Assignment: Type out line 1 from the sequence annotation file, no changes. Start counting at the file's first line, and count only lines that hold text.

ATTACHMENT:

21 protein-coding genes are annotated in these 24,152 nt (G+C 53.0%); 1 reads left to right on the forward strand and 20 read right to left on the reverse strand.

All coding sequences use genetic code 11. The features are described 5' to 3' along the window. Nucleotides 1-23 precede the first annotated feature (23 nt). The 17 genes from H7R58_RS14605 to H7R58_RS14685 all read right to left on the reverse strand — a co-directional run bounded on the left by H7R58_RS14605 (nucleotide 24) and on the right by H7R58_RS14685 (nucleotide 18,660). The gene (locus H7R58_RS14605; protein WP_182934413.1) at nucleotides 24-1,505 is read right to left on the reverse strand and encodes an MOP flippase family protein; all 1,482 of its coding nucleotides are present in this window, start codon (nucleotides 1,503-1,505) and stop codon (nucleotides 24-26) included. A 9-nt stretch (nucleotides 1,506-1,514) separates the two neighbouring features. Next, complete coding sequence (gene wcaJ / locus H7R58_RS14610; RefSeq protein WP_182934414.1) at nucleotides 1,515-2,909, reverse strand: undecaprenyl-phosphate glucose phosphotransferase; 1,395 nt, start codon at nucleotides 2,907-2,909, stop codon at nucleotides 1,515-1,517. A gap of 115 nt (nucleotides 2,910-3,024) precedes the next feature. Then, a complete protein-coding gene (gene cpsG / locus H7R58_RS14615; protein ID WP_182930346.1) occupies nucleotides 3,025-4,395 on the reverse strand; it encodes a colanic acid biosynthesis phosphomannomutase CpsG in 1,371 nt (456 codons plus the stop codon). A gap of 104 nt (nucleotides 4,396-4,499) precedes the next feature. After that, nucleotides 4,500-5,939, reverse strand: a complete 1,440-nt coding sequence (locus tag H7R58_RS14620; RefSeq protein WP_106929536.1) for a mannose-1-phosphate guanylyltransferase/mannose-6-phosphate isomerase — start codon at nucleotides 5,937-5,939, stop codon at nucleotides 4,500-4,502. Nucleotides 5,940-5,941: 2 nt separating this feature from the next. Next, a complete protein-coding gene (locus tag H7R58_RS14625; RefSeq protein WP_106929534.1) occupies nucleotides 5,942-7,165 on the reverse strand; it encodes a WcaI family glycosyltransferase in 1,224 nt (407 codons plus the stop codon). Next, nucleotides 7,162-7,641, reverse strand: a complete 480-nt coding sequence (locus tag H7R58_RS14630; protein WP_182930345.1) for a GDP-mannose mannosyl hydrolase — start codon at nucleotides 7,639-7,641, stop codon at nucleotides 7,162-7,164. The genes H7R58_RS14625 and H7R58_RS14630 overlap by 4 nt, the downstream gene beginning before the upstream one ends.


21 protein-coding genes are annotated in these 24,152 nt (G+C 53.0%); 1 reads left to right on the forward strand and 20 read right to left on the reverse strand.